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Es werden Posts vom Juli, 2014 angezeigt.

Sholay (Ramesh Sippy, 1975)

Two petty criminals are hired by a former police officer to protect his village from an evil gang.
This is the first of the 'classic' Bollywood movies from the early days that I watched. There is an acceptable amount of singing, the over-the-top comedic acting and the Western-inspired morals. Most of the scenes seem to have been lifted straight out of the American films and some suspiciously simple comedy films - I suspect mostly cartoons and silent comedies.
Things become more original when our two heroes settle in the village, fall in love and act so incredibly dumb that I couldn't help myself smiling. The characters are grotesque most of the time. The screenwriter came up with a very exaggerated idea for the old police officer, but it still worked nicely.

There are some of the more absurd details and the situations in the film that are interesting for pointing out. They are all here for comedic relief and I was trying to find with some 'typical' comedy siutatio…

Morocco (Joseph von Sternberg, 1930)

A legionnaire falls in love with a nightclub singer.
Possibly best known for it's ending, the film has a strange pacing - I haven't seen that many Sternberg films yet, but I do remember that he seems way more interested in the inner life of the characters than in the display of any kind of action. The story is there alright, but Sternberg's transformation to the screen makes it strangely static - an effect I noticed even more in "Shanghai Gesture".

1.1 00:03 Legion arrives in the city. The legionnaire (Cooper) checks out the women. He is scolded by his sergeant for that.


1.2 00:06 A nightclub singer (Dietrich) and a rich gentleman (Menjou) arrive on the boat. She ignores his advances.


1.3 00:09 A large nightclub. The gentleman is introduced as important. People gossip. Cooper arrives in the nightclub.


1.4 00:12 Dietrich in her dressing room, getting ready. Fights with the club owner.


1.5 00:16 Dietrich goes on stage and sings…

Ivan's childhood / Ivanovo detstvo (Andrei Tarkovsky, 1962)

Young Ivan goes on dangerous missions for the Russians behind the lines of the German Nazi army still having traces of childhood in him.

As all the other Tarkovsky films this one has been discussed to death in a plethora of books, articles and possibly anywhere else. There are plenty of good analysis websites out there: Jean Paul Sartre's comments are here.

As I went through the movie I found a lot of three-layer deep-space compositions inside the 4:3 frame. Tarkovsky and Yusov's imagery consists of a lot of these setups. I collected a couple of them here - although there are way more during the course of the movie.

As Ivan is 'accepted' by his fellow comrades, he drinks from a glass. All their gazes focus on the center of the picture. It seems a classical deep setup in three layers.
Here there is the commander trying to prevent Ivan from going back behind the lines. The composition is more extreme, with the foreground cut off and the space between the kid and the com…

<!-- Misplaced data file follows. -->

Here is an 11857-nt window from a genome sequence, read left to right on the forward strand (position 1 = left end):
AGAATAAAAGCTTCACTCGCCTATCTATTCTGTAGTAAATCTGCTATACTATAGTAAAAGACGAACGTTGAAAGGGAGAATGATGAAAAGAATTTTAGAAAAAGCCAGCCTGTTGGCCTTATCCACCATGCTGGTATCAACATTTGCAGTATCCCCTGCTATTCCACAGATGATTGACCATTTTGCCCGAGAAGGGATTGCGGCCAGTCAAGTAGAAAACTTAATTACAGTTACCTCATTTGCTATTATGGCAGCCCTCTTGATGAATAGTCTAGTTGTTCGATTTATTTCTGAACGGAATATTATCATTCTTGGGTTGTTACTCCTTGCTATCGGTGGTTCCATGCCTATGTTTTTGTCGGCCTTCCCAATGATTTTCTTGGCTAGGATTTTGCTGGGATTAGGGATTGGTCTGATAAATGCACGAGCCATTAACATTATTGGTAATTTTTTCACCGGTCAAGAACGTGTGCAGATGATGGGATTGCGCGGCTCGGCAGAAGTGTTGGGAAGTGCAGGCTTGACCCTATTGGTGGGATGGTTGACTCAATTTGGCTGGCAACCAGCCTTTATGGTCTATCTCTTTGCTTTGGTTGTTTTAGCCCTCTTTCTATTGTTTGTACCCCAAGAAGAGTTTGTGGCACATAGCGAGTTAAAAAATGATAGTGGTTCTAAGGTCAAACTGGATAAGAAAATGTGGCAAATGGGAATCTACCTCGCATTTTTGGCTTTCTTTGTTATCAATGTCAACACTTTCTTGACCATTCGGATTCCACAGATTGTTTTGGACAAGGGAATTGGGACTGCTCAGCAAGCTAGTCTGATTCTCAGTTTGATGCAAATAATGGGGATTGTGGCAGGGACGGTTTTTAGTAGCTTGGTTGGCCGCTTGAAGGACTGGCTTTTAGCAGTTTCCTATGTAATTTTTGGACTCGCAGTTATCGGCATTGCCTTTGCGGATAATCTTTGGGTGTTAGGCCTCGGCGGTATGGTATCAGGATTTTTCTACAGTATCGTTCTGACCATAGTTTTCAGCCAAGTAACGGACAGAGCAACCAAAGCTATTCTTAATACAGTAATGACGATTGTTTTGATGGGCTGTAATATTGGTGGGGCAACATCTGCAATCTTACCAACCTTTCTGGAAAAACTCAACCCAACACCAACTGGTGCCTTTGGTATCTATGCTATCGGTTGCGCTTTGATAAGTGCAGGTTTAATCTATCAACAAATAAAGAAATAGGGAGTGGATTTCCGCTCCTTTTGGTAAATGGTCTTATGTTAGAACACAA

The Killing Fields (Roland Joffé, 1984)

An American journalist witnesses the atrocities of the Khmer Rouge hostile regime first hand in Cambodia.
The story is gripping and interesting. It switches point of view from Schanberg's more detached perspective to Dith Pran's spectacular flight from Cambodia into a refugee camp. The film is so densely packed with atmosphere and many details that I couldn't look away for the two and a half hours. The ending is touching and doesn't feel over the top at all. I believed all the horrible events Dith Pran had to live through. (There is a brilliant young John Malkovich, too)
It is also a film about Western ignorance and without being moralistic about it, the film makes a very clear point. We just don't care, after all. Even when we pretend we do.
The cinematography was stunning, so was the editing. I decided to look at the first battle scene around minute 27. The Khmer are attacking and Schanberg has wants to document this for his newspaper. They arrive on site in an …

The Descendants (Alexander Payne, 2011)

His wife in a coma, husband discovers she had an affair - he goes to confront the lover.
 Descendants is a quieter film, trying to amplify the subtleties of the luxury problems of an upper-class family in Hawaii with native forefathers. Although it has a nice story, at first I was confused by the fact that George Clooney was cast. Although he does well what he does it took me more than an hour to forget his larger-than-life persona with all the clichés that go with it. Shaylene Woodley was fantastic, had no idea she was already famous. Darn.
Once I got around that, though, I could really enjoy the film. Going through the second time, I am interested in how the different stories interweave.



Matt & Wife
Matt & Daughters
Matt & Family
00:02
Wife is in a coma




00:03


Scottie has problems at school and Matt needs to apologize


00:07




Will he/and the family sell the piece of ground? For a billion dollars? (Yes)
00:11
Wife's condition is det…